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International flights return to Hobart after 12 months

written by Adam Thorn | July 7, 2022

An Air New Zealand Airbus A320 (Rob Finlayson)

International flights have returned to Hobart for the first time since July last year. 

The Air New Zealand A320-200, C82834 msn 09207, departed Auckland at 9:41 am as flight NZ197 and landed in the Tasmanian capital at 11:05 am.

It marks the first of two weekly services between the two capitals that will now operate.

Direct flights between Auckland and Hobart only restarted for the first time in a generation in April last year, following an investment from federal and state governments.

The service was halted months later due to lockdowns across Australia and then New Zealand.


New Trade and Tourism Minister Don Farrell said, “Australians are spending more time and money on holidays in Tasmania.

“This domestic tourism is important, and the return of international flights and visitors is the crucial next step in the recovery of the state’s tourism sector from the impacts of the pandemic.”

To mark the latest restart, the new Labor federal government reiterated its pre-election promise to upgrade Hobart Airport further so it can service heavier, long-haul aircraft.

The new funding will support the next phase of Hobart Airport’s upgrades after phase one — which lengthened the runway by 500 metres — was completed in 2017. Phase one was completed with the assistance of a $38 million grant from the federal government.

Phase two, which will strengthen the newly lengthened runway to allow for sustained use by heavier, widebody aircraft, is expected to cost $80 million.

Together, the upgrades will see Hobart Airport upgraded to a Code E class airport, meaning it will soon be capable of regularly handling Boeing 787 Dreamliners, Airbus A330s, and A350-100s.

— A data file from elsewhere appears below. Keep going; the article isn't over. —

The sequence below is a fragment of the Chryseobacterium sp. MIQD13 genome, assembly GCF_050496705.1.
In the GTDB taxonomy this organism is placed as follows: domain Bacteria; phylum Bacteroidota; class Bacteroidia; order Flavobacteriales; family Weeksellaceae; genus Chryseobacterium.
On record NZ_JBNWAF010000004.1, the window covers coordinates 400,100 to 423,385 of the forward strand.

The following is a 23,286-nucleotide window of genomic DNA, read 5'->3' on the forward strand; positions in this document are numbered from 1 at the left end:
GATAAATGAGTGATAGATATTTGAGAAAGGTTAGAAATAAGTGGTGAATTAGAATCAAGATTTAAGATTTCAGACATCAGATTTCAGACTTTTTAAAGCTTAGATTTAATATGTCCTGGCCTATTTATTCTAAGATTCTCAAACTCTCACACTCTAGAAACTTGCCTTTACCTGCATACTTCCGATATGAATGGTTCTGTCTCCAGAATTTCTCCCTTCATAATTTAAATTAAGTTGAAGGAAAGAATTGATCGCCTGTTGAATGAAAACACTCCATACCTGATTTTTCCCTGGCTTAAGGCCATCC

Tasmania is currently the only state in the country that does not have a Code E runway, and it’s hoped the upgrades will support more than 1,200 jobs in Hobart alone.

Transport Minister Catherine King said, “Airports are essential infrastructure that create jobs and grow opportunities.

“By helping reopen direct international flights and by investing in upgrading and strengthening the runway, the Australian Government is partnering with Hobart Airport to build a better future for all Tasmanians.”

Earlier this week, Australian Aviation reported how international travellers entering Australia would no longer be required to be vaccinated, but will still be required to wear a mask on inbound flights.

Minister for Health, Mark Butler, said the decision to lift the requirement from Wednesday was based on advice from the country’s chief medical officer.

The outgoing rule led to a diplomatic incident earlier this year when tennis player Novak Djokovic was allowed into the country to play in the Australian Open before being effectively deported a week later.

“The Australian Government makes decisions on COVID-related issues after considering the latest medical advice,” said Minister Butler.

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